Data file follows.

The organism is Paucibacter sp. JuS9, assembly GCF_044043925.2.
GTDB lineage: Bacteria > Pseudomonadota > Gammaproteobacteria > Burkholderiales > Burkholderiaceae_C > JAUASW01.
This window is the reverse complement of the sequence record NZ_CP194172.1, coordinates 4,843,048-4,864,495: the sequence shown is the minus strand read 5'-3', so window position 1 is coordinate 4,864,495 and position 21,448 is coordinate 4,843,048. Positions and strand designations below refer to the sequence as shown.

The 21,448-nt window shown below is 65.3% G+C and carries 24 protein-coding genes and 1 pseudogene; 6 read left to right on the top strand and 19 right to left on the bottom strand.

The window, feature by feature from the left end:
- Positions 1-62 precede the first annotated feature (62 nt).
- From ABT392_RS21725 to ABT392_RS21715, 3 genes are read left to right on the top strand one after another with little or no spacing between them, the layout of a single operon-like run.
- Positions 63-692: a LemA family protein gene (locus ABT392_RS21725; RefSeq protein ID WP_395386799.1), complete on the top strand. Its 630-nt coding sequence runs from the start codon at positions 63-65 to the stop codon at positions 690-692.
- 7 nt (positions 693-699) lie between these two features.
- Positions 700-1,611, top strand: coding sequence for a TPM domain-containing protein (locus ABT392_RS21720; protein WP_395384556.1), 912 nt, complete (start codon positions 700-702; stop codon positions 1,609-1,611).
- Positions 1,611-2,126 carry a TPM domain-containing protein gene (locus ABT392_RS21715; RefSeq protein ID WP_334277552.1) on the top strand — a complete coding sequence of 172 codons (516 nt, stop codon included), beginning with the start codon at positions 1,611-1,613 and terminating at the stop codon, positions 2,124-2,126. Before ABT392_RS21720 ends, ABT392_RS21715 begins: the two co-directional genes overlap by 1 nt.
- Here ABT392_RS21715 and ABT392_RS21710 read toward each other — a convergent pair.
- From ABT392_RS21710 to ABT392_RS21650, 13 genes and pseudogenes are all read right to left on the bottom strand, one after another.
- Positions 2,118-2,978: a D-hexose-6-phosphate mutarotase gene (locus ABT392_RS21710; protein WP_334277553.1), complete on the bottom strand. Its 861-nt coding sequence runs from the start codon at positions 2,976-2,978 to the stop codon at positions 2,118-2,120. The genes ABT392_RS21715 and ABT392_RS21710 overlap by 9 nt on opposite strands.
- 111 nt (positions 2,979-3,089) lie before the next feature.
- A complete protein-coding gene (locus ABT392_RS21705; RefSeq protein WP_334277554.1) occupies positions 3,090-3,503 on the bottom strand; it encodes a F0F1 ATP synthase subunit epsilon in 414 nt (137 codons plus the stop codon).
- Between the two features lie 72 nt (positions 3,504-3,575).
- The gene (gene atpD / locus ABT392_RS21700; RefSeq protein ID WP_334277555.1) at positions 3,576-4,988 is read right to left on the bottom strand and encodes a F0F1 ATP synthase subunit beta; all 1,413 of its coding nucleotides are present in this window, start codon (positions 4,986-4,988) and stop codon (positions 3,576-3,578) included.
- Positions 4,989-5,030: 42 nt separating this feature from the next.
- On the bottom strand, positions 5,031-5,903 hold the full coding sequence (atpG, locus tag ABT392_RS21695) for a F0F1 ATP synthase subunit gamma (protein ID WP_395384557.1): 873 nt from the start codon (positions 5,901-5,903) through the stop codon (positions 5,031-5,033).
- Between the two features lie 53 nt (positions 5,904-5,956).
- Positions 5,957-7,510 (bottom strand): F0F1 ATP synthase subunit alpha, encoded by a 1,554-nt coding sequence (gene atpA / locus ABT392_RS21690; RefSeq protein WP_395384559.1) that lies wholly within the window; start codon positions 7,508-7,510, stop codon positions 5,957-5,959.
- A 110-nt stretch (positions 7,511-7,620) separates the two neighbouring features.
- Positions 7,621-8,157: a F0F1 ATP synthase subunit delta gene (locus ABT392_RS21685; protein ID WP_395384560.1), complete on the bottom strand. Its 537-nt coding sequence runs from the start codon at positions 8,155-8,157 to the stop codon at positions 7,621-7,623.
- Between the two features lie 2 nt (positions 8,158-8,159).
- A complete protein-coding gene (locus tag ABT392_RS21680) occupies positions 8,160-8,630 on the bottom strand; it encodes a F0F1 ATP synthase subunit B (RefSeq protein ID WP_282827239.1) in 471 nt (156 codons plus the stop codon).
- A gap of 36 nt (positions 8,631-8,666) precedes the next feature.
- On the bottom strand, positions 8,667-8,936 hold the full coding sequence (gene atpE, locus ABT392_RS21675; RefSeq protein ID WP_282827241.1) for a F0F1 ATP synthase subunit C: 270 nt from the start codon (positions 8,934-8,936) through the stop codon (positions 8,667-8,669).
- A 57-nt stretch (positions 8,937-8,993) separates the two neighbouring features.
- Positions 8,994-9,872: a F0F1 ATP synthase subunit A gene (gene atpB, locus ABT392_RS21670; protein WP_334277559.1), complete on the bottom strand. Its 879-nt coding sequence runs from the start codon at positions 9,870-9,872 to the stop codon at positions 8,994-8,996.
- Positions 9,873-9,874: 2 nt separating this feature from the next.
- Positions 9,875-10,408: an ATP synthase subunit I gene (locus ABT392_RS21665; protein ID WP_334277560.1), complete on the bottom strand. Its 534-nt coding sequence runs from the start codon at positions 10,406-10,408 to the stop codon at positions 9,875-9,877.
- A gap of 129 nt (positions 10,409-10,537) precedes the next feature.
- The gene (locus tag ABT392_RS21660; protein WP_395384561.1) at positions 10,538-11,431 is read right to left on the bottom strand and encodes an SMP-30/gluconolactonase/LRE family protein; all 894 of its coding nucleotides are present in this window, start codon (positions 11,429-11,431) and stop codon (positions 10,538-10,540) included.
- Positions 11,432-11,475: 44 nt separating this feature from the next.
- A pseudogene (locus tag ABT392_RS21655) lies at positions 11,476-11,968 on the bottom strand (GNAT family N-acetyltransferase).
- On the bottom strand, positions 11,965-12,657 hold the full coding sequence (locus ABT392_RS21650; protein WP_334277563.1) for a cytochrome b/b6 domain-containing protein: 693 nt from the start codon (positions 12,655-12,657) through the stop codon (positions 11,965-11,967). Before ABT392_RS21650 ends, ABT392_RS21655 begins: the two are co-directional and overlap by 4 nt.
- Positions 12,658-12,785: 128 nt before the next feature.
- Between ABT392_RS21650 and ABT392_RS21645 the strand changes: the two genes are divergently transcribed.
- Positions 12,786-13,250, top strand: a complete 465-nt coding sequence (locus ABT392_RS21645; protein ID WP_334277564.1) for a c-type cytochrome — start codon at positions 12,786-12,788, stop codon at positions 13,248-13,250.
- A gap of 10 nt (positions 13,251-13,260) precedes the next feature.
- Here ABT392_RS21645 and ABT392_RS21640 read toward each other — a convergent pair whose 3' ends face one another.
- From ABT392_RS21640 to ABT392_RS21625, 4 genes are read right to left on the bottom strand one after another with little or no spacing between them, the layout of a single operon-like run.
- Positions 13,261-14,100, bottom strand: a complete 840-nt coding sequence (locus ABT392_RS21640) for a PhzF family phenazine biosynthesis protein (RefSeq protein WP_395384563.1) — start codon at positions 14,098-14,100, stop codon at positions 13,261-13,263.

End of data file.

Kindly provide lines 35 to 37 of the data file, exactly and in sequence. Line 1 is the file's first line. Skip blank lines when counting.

- Positions 11,432-11,475: 44 nt separating this feature from the next.
- A pseudogene (locus tag ABT392_RS21655) lies at positions 11,476-11,968 on the bottom strand (GNAT family N-acetyltransferase).
- On the bottom strand, positions 11,965-12,657 hold the full coding sequence (locus ABT392_RS21650; protein WP_334277563.1) for a cytochrome b/b6 domain-containing protein: 693 nt from the start codon (positions 12,655-12,657) through the stop codon (positions 11,965-11,967). Before ABT392_RS21650 ends, ABT392_RS21655 begins: the two are co-directional and overlap by 4 nt.